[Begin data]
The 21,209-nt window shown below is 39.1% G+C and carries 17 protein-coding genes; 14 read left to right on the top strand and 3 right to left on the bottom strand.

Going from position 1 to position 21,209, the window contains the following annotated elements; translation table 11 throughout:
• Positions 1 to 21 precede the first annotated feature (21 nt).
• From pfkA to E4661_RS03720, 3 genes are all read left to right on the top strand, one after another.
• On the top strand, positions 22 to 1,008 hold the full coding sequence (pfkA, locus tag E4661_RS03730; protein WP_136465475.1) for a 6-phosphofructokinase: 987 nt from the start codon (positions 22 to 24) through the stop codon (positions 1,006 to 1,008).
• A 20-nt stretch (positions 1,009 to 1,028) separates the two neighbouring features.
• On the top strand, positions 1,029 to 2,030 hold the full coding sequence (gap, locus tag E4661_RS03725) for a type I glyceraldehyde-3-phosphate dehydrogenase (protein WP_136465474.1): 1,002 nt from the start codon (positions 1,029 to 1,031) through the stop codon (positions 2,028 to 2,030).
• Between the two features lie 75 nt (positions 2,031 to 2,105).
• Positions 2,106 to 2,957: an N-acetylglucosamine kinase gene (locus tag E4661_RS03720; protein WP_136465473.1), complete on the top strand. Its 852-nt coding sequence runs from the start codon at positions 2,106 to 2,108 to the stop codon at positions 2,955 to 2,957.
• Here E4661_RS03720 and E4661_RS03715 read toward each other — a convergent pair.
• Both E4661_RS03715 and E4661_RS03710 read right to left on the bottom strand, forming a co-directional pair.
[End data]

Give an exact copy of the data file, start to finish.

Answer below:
The 21,209-nt window shown below is 39.1% G+C and carries 17 protein-coding genes; 14 read left to right on the top strand and 3 right to left on the bottom strand.

Going from position 1 to position 21,209, the window contains the following annotated elements; translation table 11 throughout:
• Positions 1 to 21 precede the first annotated feature (21 nt).
• From pfkA to E4661_RS03720, 3 genes are all read left to right on the top strand, one after another.
• On the top strand, positions 22 to 1,008 hold the full coding sequence (pfkA, locus tag E4661_RS03730; protein WP_136465475.1) for a 6-phosphofructokinase: 987 nt from the start codon (positions 22 to 24) through the stop codon (positions 1,006 to 1,008).
• A 20-nt stretch (positions 1,009 to 1,028) separates the two neighbouring features.
• On the top strand, positions 1,029 to 2,030 hold the full coding sequence (gap, locus tag E4661_RS03725) for a type I glyceraldehyde-3-phosphate dehydrogenase (protein WP_136465474.1): 1,002 nt from the start codon (positions 1,029 to 1,031) through the stop codon (positions 2,028 to 2,030).
• Between the two features lie 75 nt (positions 2,031 to 2,105).
• Positions 2,106 to 2,957: an N-acetylglucosamine kinase gene (locus tag E4661_RS03720; protein WP_136465473.1), complete on the top strand. Its 852-nt coding sequence runs from the start codon at positions 2,106 to 2,108 to the stop codon at positions 2,955 to 2,957.
• Here E4661_RS03720 and E4661_RS03715 read toward each other — a convergent pair.
• Both E4661_RS03715 and E4661_RS03710 read right to left on the bottom strand, forming a co-directional pair.